In order to get closer to the epitome of saving, we compared the classic savings account with a time deposit, an overnight account and a share savings plan. Our goal: to find a simple form of investment that is flexible and secure and still yields around two percent interest. So what is a good and safe alternative – and is there such a thing as the “one”?
The call money account
The money market account is also no longer known for its returns. Nevertheless, it at least brings higher interest rates. After all, up to 0.5 percent with leading providers. That’s not much, but savers are still happy – because at least that’s a lot more than with a savings account. Although this cannot keep up with inflation either, it at least limits the losses.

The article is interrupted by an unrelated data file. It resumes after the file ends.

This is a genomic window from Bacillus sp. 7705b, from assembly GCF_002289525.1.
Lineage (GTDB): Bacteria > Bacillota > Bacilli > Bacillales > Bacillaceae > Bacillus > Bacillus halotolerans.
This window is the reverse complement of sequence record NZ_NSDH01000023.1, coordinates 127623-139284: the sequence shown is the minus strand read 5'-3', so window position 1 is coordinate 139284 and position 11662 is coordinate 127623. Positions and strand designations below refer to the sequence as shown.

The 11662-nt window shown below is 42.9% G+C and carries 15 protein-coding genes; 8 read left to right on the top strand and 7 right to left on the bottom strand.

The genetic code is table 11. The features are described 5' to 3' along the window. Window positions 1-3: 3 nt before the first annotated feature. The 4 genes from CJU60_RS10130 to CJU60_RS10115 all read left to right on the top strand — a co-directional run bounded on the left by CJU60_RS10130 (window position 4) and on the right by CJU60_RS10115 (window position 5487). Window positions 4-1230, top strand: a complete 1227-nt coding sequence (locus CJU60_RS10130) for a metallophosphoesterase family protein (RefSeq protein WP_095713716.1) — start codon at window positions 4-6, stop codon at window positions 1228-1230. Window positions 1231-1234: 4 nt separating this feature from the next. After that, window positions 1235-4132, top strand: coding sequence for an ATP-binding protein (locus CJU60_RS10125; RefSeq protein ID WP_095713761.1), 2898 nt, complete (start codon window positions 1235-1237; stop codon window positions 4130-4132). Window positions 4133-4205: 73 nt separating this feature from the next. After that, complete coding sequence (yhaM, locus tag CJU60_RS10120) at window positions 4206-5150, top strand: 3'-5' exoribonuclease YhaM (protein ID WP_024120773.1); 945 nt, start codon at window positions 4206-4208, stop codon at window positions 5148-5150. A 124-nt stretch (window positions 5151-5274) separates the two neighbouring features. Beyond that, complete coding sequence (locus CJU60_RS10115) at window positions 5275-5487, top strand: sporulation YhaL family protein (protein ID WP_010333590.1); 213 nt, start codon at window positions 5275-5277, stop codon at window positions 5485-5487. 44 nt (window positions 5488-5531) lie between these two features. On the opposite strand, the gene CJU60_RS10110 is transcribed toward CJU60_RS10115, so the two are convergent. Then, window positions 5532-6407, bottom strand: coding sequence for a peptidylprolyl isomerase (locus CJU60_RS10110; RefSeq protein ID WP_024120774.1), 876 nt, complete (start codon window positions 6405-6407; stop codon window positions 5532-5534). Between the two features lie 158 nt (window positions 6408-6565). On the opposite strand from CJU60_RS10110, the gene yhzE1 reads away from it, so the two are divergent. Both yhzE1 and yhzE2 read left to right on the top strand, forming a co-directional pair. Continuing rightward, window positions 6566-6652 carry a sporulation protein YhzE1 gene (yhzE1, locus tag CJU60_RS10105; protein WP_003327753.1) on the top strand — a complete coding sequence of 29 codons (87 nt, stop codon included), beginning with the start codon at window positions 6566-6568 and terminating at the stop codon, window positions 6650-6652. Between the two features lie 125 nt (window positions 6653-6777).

The fixed-term deposit account
Fixed-term deposits only seem good if you can do without the money you have saved for a clearly defined period of time. In addition, you can no longer increase the amount invested or make additional payments for the family.
Shares and securities
Securities are usually high-yield in the medium to long term. As an investment, however, the capital markets are not necessarily suitable for beginners. In addition, a securities account must first be opened. There are latent risks here, because the capital markets are subject to fluctuations. So it’s not as secure as a savings book or call money account. In return, the prospects for returns are also significantly better. Experts estimate the average increase in value at around six percent per year.